Some readers complained about the performance by Julia Emelin. I rather liked her Eastern European accent (though I have no idea how accurate it may be). It made the story more authentic in a way, even if it was at times a little difficult to understand.
Listen to the sample and judge for yourself. If you don't care for her performance, then read the book, it is a satisfying experience and worth the time.
Agnieszka is the daughter of a woodcutter, living in a quiet village in a peaceful valley--bounded by a menacing Wood where dark forces lurk. The Dragon, a cold and remote wizard, is their valley's defense against the Wood, but there is a price: every ten years, he chooses one seventeen-year-old girl to serve him for the next ten years. The girls emerge from the tower at the end of their service seemingly unharmed, but changed. They don't stay in the valley; they take the dowry the Dragon gives them and move elsewhere. Admittedly to prosperous, successful lives, but leaving the valley seems unimaginable.
Agnieszka and her best friend, Kasia, are "Dragon-born," i.e., seventeen years old in the year the Dragon will next claim a new servant. Everyone knows that that new servant will be Kasia. Kasia is everything the Dragon looks for--beautiful, clever, kind, and brave. Agnieszka dreads losing her friend forever.
But when the day comes, it's not Kasia the Dragon takes away to his tower; it's Agnieszka. Grumpily, reluctantly, he announces that he "had better" take Agnieszka.
Because the Dragon does not explain anything, it's quite a while before she begins to understand why the Dragon decided he "had better" take her rather than Kasia.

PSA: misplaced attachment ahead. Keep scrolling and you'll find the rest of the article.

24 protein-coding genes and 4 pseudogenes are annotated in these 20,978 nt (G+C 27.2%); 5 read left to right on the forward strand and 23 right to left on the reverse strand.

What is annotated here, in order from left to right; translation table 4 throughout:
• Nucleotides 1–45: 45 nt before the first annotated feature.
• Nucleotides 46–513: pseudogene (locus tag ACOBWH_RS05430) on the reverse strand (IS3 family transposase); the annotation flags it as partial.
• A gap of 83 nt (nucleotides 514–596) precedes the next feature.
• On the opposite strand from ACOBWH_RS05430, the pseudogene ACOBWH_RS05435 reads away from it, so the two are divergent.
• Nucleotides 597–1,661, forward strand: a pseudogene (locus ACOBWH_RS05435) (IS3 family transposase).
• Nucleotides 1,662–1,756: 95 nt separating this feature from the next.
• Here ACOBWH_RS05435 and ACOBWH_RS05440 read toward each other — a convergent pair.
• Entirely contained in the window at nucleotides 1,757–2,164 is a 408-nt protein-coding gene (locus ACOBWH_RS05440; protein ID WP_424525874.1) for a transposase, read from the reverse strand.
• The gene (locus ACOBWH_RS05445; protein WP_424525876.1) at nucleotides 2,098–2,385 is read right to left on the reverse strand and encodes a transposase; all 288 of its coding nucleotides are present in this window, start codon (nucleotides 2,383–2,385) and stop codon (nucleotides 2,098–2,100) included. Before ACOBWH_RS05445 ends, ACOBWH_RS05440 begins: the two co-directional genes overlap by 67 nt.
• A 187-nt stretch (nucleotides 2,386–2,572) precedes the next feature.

Agnieszka has embarked, unknowingly, on an adventure that will take both her and Kasia to the Wood, to the capital, and on a journey of self-discovery that holds the potential to bring salvation or destruction on everything she loves.
Once I started Uprooted, I couldn't stop till I was done. Agnieszka is stubborn, argumentative, kind, and loyal. The Dragon is slowly revealed as a complicated, difficult character, with real strengths and real flaws. Kasia, too, is much more than the rather simplistic role everyone had unconsciously assigned her. Even Prince Marek, who in a superficial reading is assigned a "bad guy" role, is a good deal more layered than that simple role, brave, egotistical, seeing through manipulative scheming, ambitious, rebuking a lord for imposing too-high taxes rather than punishing the peasant who stole a sheep because of the burden of those taxes. Right to the end, I had real doubt about how Marek would turn out--and how he turned out remained complicated.
I want to say lots more about Agnieszka here, what she learns, what she accomplishes, and her complex, layered relationship with the Dragon, but every time I try I wind up deleting it as too spoiler-y. Read the book! Get to know her!
This book is a Hugo finalist this year, and it thoroughly deserves to be. Highly recommended.
I bought this book.
Fantasy fanatic, sci fi dabbler
Uprooted is an incredible story, completely absorbing and not at all what I expected. It feels like the real story that a thousand grim fairytales were based on. Surprisingly real, unpredictable and without the simplistic morality.